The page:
Monday, June 22, 2009
I Saw "Food, Inc." this Weekend
I saw the movie, Food, Inc., this weekend.
The film, based on the books, The Omnivore's Dilemma and Fast Food Nation, by Michael Pollan and Eric Schlosser, respectively, is very good. In fact, there was audience applause in the theater as the credits rolled at the end of the film.
The film is like a high school or college survey course on the food industry. It pulls back the curtain to reveal where our food actually comes from. Our food doesn't come from farms; rather it comes from factories owned and controlled by a small handful of multinational corporations that care little about their workers, animals, the environment, or our health.
The images in the film were eye-opening. It's one thing to read in The Omnivore's Dilemma about crowded cattle standing knee-deep in manure. It's quite another thing to actually see it - to see cattle completely covered in caked-on manure as it's being slaughtered and then turned into the meat that's shipped to supermarkets across the country. I nearly gagged.
Since becoming a vegetarian nearly 2 years ago, my weekly grocery bill has been noticeably higher. I could therefore relate to, and sympathize with, the low-income family of four that was featured in the film trying to juggle, on the one hand, their desire to eat healthy foods (e.g., your basic fruits and vegetables) with, on the other hand, the reality of their economic situation in which the only thing they could afford unhealthy food off the dollar menu at fast food joints.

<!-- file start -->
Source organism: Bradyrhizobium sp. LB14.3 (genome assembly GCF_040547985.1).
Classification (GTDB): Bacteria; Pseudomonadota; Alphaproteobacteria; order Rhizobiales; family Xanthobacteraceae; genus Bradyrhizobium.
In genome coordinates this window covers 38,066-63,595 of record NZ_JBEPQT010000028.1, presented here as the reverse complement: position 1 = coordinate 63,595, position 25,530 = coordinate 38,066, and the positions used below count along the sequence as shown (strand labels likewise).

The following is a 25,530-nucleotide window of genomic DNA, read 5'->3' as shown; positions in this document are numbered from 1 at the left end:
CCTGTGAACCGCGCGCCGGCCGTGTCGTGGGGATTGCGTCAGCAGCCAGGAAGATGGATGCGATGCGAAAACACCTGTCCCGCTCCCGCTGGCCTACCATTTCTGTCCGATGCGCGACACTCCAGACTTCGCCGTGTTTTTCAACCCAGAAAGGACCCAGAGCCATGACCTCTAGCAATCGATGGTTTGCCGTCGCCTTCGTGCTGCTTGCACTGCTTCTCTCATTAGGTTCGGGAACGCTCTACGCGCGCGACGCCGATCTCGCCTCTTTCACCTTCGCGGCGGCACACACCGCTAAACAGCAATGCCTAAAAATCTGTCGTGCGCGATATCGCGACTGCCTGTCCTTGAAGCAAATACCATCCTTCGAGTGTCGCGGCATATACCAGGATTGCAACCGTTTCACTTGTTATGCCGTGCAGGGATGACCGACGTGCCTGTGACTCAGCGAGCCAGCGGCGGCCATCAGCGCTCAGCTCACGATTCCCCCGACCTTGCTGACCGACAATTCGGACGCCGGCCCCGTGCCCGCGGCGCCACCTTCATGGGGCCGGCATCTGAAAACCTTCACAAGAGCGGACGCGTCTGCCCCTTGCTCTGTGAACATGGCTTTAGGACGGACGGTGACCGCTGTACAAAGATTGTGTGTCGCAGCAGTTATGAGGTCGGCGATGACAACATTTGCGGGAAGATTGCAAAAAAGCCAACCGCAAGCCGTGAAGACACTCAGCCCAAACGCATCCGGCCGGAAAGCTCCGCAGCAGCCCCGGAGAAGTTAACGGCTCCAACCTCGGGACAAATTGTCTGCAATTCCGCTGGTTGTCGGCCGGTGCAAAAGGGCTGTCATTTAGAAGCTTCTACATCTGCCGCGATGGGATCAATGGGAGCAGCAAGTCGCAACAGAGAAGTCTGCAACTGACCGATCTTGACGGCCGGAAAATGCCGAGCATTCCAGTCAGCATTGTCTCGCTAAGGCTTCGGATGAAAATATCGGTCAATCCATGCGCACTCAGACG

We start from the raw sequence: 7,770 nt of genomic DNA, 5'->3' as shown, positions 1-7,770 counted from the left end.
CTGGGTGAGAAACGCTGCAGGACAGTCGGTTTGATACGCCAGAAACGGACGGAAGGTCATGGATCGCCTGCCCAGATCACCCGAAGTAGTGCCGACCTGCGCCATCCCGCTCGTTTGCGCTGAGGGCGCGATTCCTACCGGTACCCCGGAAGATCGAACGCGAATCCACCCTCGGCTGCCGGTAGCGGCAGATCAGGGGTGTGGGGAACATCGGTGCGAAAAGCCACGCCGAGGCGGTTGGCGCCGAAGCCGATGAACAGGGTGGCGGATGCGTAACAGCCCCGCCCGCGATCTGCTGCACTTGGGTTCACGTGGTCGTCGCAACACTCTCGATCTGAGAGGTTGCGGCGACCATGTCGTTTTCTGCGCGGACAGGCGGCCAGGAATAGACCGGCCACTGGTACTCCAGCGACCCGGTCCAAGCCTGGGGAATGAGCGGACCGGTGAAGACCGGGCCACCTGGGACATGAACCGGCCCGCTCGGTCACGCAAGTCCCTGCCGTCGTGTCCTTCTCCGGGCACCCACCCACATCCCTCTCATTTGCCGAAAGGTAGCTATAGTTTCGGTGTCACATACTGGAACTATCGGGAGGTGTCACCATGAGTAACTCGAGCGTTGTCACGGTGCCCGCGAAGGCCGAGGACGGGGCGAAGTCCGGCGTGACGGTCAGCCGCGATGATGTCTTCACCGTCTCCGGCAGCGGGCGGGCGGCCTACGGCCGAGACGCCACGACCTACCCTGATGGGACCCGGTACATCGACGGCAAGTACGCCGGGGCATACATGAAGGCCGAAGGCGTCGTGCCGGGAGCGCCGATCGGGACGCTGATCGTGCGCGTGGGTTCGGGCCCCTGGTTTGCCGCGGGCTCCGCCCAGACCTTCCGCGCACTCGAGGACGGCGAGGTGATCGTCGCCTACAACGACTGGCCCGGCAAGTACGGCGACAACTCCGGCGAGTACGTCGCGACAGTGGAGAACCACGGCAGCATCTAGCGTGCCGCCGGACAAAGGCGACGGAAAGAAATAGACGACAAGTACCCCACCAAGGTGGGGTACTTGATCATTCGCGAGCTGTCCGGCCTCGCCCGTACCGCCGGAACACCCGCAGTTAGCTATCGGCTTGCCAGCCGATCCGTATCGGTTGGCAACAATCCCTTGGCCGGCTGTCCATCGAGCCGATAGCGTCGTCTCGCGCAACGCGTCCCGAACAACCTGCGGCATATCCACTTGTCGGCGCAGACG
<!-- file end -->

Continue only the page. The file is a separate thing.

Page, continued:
There's more about this film that I would like to discuss, for example, the exploitation of undocumented workers. But, I don't want to ruin it for those who intend to see it.
Food, Inc. is a really well-organized and well-narrated film that should be shown in our schools. The movie's website links to resources where you can learn more about some of the issues raised in the film.
I highly recommend seeing this film!